The joint research program between Bahia state and Columbia University, started in 1949, had its own offshoots in the form of agreements with other American universities, collaborations with community research initiatives undertaken by Donald Pierson (then at ELSP) in São Francisco valley, and research into social relations spearheaded by Unesco. Anísio Teixeira's project at the Bahia state department of education to recruit social scientists to systematically review the political and administrative issues he wanted to tackle in the field of education was mirrored in Rio de Janeiro by the creation of CBPE. There, the guiding principle for its studies and research was the use of the tools of social science to investigate education issues. The documents produced while the project ran at this research center are testament to the intention to build up a broad body of knowledge into the field of education while also encouraging the consolidation of studies in the social sciences.
As identified in earlier research (Xavier, 1999), the work of CBPE far exceeded the scope of just the production of research; it also trained high-level personnel for work in social research and the education system. This work was undertaken in the Social Studies and Research Division as part of the graduate program in the Education of Social Researchers, coordinated by Darcy Ribeiro. Training education professionals was the task of the Teacher Training Division, which set up experimental schools and classes in different parts of the country, and created graduate diploma courses in education at the regional center in São Paulo, coordinated by Fernando de Azevedo.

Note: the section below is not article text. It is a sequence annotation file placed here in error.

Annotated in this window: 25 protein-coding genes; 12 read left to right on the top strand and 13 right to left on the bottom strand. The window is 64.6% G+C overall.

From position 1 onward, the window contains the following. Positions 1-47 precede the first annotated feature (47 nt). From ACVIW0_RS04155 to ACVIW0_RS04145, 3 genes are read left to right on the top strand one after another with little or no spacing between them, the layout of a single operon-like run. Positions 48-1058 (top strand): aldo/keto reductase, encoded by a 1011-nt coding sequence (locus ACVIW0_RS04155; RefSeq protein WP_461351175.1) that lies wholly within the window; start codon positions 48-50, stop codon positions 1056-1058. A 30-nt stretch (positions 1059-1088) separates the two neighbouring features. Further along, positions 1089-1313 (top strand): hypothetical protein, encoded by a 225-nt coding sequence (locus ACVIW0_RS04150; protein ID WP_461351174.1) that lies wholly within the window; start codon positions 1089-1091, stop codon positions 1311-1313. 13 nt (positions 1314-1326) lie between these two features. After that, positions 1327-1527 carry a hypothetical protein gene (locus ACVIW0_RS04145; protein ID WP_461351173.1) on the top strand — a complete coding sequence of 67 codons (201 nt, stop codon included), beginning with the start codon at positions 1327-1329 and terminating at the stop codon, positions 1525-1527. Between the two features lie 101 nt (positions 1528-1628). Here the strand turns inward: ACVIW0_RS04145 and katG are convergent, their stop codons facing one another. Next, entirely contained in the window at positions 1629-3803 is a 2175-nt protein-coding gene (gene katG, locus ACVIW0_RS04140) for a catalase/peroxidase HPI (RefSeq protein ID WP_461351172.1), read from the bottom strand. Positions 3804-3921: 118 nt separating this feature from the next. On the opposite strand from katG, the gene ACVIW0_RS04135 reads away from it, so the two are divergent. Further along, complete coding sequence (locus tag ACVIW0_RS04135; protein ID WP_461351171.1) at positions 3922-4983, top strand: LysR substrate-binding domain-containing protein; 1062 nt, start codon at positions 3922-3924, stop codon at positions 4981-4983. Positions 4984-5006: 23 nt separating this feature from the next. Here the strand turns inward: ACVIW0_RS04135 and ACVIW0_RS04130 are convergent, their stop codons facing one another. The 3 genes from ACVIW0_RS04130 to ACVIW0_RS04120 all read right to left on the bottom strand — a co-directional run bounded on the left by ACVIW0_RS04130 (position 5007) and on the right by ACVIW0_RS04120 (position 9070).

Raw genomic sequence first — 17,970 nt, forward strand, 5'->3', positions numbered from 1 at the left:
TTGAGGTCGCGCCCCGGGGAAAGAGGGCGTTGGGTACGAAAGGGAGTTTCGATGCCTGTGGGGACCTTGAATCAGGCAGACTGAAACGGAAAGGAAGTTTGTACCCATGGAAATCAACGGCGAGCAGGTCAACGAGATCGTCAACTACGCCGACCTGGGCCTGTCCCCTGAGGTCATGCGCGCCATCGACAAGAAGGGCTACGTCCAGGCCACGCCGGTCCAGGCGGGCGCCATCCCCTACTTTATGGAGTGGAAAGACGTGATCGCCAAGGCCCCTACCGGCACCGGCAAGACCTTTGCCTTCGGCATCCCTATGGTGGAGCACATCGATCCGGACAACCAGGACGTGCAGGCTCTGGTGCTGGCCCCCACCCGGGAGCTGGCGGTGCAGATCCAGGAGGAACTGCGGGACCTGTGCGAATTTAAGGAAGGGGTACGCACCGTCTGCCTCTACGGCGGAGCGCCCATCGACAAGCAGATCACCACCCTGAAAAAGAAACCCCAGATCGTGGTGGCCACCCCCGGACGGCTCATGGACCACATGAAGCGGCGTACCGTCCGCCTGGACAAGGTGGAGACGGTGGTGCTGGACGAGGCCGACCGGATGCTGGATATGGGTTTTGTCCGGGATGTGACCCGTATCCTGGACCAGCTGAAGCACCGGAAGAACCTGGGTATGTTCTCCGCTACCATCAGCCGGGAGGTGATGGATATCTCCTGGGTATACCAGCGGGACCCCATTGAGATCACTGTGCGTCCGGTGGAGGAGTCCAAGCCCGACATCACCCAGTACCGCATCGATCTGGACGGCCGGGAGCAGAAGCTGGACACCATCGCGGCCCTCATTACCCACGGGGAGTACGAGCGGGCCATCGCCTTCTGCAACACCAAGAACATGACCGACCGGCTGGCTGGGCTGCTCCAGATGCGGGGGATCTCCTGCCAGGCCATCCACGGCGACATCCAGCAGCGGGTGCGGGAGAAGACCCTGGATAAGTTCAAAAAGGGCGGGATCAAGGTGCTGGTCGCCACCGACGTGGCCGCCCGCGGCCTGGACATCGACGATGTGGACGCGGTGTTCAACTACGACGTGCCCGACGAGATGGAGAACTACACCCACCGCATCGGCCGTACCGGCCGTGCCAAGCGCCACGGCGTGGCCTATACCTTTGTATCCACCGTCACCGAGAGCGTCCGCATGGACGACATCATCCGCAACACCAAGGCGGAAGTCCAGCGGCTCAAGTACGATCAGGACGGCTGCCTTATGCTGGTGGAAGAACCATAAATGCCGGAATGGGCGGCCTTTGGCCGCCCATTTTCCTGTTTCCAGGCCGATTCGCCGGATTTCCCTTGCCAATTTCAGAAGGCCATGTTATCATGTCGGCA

Its own administrative structure, involving self-contained divisions - the Education Studies and Research Division, the Social Studies and Research Division, the Education Documentation and Information Division, the Teacher Training Division - and the library, provided not just the material means for creating a niche of studies into education, but also the groundwork for a new conception of education, be it inside schools, to which the findings of research should be applied, or in the university community itself, where the problems of education should be investigated. The structure of the national center was reproduced in regional centers, which conducted studies into the social, economic, political and cultural conditions of each region, showing the understanding that the nation's problems should be addressed by seeking out its cultural roots, with their wealth of diversity. The regional centers organized research, documents and courses for training researchers and teachers, while also promoting experimentation with new educational methods and techniques.